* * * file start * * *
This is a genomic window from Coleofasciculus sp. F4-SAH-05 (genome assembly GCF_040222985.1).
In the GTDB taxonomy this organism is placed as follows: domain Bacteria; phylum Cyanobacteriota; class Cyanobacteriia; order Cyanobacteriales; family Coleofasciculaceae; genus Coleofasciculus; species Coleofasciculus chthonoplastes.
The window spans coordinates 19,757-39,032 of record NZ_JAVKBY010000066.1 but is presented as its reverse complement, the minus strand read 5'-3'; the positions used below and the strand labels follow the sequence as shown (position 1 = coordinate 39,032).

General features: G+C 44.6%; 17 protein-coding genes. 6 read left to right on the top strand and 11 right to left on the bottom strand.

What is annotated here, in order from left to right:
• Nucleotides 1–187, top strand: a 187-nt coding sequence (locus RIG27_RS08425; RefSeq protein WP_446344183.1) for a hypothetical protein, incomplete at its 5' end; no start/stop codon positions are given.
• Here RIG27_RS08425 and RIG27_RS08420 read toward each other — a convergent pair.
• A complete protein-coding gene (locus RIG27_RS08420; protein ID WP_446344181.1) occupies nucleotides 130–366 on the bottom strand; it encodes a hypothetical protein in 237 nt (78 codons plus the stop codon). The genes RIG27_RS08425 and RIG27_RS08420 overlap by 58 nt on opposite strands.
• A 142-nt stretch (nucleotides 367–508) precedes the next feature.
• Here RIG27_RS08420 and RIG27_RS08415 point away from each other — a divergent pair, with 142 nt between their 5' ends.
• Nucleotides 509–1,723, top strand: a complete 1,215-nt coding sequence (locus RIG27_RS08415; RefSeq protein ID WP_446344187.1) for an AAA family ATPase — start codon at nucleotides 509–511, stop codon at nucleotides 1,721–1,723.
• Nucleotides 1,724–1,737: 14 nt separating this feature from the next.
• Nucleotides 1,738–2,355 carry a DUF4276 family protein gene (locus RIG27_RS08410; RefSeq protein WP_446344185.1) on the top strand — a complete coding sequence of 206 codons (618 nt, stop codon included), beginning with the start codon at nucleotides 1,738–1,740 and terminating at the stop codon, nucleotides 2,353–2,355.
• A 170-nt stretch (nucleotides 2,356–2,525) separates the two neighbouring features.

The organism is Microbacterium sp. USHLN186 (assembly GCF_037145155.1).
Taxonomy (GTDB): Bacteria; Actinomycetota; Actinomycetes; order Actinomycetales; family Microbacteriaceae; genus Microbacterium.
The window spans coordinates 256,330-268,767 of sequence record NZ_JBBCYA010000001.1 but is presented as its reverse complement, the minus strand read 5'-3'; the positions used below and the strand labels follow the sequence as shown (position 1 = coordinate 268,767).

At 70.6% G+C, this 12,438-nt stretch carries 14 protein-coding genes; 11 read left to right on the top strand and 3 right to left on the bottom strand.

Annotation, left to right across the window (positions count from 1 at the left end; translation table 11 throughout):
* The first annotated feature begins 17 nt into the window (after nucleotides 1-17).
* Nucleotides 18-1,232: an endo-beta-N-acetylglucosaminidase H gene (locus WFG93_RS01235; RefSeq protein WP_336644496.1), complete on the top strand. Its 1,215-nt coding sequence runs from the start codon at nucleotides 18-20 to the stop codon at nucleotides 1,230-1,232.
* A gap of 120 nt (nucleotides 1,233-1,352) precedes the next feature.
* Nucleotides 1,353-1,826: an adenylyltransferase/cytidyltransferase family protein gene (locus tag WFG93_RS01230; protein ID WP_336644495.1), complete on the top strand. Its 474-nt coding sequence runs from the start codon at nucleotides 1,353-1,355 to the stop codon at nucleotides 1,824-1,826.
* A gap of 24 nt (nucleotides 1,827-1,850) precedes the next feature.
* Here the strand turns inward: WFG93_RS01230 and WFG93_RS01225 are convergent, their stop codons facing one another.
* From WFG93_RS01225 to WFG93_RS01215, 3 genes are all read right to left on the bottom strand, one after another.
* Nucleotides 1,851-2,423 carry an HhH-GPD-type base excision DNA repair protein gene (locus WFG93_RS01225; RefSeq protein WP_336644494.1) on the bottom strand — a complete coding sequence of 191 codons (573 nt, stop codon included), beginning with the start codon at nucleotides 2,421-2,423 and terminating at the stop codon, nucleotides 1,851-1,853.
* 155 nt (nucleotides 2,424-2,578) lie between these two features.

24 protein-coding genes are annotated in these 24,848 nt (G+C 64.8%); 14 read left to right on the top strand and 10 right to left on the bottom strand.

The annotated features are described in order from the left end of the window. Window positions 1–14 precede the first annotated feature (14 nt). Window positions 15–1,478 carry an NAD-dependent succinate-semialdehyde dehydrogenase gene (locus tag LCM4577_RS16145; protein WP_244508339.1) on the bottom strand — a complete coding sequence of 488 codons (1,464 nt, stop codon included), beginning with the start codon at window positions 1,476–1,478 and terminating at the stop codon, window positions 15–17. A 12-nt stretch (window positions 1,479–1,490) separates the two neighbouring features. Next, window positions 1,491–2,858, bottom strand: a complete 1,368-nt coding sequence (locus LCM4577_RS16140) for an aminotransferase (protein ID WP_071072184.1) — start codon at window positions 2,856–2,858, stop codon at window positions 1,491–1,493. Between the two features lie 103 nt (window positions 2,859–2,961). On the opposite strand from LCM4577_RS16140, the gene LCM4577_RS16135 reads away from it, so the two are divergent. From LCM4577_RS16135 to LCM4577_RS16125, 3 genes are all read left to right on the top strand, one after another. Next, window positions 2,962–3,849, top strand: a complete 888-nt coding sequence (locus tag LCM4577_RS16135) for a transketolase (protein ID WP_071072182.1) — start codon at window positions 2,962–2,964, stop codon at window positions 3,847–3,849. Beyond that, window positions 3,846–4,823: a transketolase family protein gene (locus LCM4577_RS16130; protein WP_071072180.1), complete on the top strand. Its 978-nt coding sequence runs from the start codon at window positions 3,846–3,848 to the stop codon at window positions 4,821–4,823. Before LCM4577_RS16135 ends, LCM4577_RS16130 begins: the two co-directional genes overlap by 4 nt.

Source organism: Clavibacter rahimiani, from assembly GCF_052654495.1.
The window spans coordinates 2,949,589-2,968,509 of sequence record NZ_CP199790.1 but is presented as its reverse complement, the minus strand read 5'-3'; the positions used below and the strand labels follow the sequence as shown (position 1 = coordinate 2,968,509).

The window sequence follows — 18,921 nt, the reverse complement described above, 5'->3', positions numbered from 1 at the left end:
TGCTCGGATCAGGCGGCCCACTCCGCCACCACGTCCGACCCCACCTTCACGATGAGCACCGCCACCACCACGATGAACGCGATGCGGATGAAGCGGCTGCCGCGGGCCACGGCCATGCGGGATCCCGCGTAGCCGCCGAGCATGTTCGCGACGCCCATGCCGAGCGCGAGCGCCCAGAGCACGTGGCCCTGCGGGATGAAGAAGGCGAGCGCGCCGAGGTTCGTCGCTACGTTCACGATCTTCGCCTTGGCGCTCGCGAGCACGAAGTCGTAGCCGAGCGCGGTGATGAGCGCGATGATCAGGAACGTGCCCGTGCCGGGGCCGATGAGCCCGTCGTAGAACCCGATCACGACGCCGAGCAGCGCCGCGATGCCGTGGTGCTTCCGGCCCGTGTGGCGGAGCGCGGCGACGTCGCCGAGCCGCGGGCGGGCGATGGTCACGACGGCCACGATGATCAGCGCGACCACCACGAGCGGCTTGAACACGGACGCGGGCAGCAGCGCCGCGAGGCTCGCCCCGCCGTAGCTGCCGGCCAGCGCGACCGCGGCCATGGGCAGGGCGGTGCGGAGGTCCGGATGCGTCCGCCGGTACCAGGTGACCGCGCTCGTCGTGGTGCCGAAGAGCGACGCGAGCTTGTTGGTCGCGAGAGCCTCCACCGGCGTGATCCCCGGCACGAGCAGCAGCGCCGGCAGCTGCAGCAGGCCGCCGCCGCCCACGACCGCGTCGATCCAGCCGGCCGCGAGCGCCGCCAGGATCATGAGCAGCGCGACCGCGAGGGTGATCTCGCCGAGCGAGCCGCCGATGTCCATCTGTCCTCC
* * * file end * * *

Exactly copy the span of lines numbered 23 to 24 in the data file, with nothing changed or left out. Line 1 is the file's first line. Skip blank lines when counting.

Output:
* Nucleotides 1,353-1,826: an adenylyltransferase/cytidyltransferase family protein gene (locus tag WFG93_RS01230; protein ID WP_336644495.1), complete on the top strand. Its 474-nt coding sequence runs from the start codon at nucleotides 1,353-1,355 to the stop codon at nucleotides 1,824-1,826.
* A gap of 24 nt (nucleotides 1,827-1,850) precedes the next feature.